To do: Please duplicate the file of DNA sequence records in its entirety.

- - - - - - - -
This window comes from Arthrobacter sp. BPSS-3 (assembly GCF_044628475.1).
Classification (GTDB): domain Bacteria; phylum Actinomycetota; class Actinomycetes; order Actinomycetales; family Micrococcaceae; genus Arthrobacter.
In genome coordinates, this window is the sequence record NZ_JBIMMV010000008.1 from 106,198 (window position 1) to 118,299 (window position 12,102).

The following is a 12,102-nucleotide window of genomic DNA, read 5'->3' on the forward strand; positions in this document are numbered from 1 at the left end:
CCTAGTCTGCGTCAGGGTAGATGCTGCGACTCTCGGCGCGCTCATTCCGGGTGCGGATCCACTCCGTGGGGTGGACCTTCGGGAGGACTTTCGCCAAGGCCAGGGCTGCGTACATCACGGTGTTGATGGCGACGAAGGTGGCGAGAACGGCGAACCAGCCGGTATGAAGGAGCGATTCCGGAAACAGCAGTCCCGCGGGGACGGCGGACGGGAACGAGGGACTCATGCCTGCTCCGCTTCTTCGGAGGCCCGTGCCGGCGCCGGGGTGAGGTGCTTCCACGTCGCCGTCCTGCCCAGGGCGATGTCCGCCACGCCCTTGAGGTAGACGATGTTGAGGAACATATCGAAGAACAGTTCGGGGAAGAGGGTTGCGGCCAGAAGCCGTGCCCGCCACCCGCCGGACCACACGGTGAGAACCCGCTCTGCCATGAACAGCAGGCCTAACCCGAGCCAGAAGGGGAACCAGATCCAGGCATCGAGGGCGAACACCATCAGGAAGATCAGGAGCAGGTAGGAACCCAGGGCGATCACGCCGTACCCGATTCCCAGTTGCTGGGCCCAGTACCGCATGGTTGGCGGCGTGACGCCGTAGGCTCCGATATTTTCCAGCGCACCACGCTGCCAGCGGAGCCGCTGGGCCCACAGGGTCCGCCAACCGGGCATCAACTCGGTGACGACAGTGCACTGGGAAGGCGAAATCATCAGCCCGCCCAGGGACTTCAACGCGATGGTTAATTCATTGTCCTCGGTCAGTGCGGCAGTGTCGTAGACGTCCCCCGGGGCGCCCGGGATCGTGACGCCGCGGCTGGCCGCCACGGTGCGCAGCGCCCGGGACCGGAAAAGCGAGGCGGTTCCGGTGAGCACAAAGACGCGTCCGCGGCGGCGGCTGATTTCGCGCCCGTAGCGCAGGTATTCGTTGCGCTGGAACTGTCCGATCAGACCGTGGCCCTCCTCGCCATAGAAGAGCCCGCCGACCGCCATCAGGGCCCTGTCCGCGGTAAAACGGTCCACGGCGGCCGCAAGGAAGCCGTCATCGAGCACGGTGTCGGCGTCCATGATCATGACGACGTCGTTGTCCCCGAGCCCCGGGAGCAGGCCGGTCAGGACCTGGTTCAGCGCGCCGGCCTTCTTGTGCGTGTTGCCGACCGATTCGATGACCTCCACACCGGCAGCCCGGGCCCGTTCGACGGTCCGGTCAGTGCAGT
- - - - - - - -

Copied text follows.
This window comes from Arthrobacter sp. BPSS-3 (assembly GCF_044628475.1).
Classification (GTDB): domain Bacteria; phylum Actinomycetota; class Actinomycetes; order Actinomycetales; family Micrococcaceae; genus Arthrobacter.
In genome coordinates, this window is the sequence record NZ_JBIMMV010000008.1 from 106,198 (window position 1) to 118,299 (window position 12,102).

The following is a 12,102-nucleotide window of genomic DNA, read 5'->3' on the forward strand; positions in this document are numbered from 1 at the left end:
CCTAGTCTGCGTCAGGGTAGATGCTGCGACTCTCGGCGCGCTCATTCCGGGTGCGGATCCACTCCGTGGGGTGGACCTTCGGGAGGACTTTCGCCAAGGCCAGGGCTGCGTACATCACGGTGTTGATGGCGACGAAGGTGGCGAGAACGGCGAACCAGCCGGTATGAAGGAGCGATTCCGGAAACAGCAGTCCCGCGGGGACGGCGGACGGGAACGAGGGACTCATGCCTGCTCCGCTTCTTCGGAGGCCCGTGCCGGCGCCGGGGTGAGGTGCTTCCACGTCGCCGTCCTGCCCAGGGCGATGTCCGCCACGCCCTTGAGGTAGACGATGTTGAGGAACATATCGAAGAACAGTTCGGGGAAGAGGGTTGCGGCCAGAAGCCGTGCCCGCCACCCGCCGGACCACACGGTGAGAACCCGCTCTGCCATGAACAGCAGGCCTAACCCGAGCCAGAAGGGGAACCAGATCCAGGCATCGAGGGCGAACACCATCAGGAAGATCAGGAGCAGGTAGGAACCCAGGGCGATCACGCCGTACCCGATTCCCAGTTGCTGGGCCCAGTACCGCATGGTTGGCGGCGTGACGCCGTAGGCTCCGATATTTTCCAGCGCACCACGCTGCCAGCGGAGCCGCTGGGCCCACAGGGTCCGCCAACCGGGCATCAACTCGGTGACGACAGTGCACTGGGAAGGCGAAATCATCAGCCCGCCCAGGGACTTCAACGCGATGGTTAATTCATTGTCCTCGGTCAGTGCGGCAGTGTCGTAGACGTCCCCCGGGGCGCCCGGGATCGTGACGCCGCGGCTGGCCGCCACGGTGCGCAGCGCCCGGGACCGGAAAAGCGAGGCGGTTCCGGTGAGCACAAAGACGCGTCCGCGGCGGCGGCTGATTTCGCGCCCGTAGCGCAGGTATTCGTTGCGCTGGAACTGTCCGATCAGACCGTGGCCCTCCTCGCCATAGAAGAGCCCGCCGACCGCCATCAGGGCCCTGTCCGCGGTAAAACGGTCCACGGCGGCCGCAAGGAAGCCGTCATCGAGCACGGTGTCGGCGTCCATGATCATGACGACGTCGTTGTCCCCGAGCCCCGGGAGCAGGCCGGTCAGGACCTGGTTCAGCGCGCCGGCCTTCTTGTGCGTGTTGCCGACCGATTCGATGACCTCCACACCGGCAGCCCGGGCCCGTTCGACGGTCCGGTCAGTGCAGT